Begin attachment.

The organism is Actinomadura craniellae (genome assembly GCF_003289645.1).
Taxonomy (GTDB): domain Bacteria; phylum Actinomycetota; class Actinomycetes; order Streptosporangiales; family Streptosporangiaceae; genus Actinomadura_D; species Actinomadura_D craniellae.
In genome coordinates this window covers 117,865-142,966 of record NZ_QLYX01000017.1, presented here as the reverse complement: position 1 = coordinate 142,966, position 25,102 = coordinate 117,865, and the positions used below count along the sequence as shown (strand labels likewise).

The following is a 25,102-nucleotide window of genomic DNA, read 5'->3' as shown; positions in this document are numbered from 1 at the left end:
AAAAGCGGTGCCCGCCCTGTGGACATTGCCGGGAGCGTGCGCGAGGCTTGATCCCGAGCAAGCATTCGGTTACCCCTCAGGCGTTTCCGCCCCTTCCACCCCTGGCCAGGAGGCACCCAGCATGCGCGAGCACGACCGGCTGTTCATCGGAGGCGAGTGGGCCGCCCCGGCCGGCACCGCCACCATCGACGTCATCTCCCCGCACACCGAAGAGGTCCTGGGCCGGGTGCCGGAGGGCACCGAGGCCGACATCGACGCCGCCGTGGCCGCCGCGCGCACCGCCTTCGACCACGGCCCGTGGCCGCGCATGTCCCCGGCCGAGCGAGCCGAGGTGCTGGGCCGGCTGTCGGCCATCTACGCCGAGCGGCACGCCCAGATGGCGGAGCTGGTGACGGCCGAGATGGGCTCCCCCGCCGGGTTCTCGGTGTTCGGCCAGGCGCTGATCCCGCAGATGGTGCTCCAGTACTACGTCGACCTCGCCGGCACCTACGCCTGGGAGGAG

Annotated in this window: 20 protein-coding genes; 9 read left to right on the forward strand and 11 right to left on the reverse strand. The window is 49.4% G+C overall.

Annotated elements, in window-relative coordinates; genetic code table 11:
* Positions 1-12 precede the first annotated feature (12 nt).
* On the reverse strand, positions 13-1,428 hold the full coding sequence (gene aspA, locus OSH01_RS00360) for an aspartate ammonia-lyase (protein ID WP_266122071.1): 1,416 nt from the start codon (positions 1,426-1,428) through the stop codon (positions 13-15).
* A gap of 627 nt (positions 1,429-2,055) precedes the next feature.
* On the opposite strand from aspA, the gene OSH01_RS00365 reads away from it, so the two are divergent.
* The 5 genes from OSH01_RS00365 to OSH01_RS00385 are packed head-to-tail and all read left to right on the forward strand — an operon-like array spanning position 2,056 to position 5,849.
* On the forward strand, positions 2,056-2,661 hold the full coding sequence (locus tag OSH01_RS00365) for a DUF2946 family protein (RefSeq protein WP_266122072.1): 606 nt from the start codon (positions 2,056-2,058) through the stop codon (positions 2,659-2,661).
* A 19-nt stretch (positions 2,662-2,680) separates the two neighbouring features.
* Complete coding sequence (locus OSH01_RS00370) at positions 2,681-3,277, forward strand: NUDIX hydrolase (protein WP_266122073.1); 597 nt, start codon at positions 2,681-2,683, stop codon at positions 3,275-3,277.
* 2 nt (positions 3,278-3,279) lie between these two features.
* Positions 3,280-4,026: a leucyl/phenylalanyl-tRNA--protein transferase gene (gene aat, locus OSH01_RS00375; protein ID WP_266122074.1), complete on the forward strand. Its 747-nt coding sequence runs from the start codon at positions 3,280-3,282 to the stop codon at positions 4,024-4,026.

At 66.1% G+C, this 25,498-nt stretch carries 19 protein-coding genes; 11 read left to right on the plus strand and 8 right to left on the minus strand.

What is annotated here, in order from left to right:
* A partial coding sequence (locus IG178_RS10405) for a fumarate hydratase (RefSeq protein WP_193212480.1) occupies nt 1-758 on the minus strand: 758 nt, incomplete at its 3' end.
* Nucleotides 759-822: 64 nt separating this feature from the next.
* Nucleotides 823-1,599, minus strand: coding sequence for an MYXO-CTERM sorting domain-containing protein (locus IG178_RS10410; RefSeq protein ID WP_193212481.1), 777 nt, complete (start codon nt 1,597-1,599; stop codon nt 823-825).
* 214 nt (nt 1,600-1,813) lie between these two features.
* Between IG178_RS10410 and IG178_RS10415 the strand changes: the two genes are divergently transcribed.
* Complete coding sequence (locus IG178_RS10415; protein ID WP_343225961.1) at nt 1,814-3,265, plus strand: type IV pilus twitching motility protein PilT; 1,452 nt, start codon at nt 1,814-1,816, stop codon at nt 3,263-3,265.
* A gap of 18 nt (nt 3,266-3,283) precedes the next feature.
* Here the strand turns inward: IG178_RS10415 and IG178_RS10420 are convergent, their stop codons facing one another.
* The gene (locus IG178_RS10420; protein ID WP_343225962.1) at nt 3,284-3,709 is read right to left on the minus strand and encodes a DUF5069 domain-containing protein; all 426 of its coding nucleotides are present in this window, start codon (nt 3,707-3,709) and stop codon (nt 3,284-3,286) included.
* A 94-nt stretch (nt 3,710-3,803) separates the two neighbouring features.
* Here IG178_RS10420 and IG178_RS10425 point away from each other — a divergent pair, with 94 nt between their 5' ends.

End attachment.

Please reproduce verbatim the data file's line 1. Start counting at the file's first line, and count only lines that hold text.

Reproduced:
The organism is Actinomadura craniellae (genome assembly GCF_003289645.1).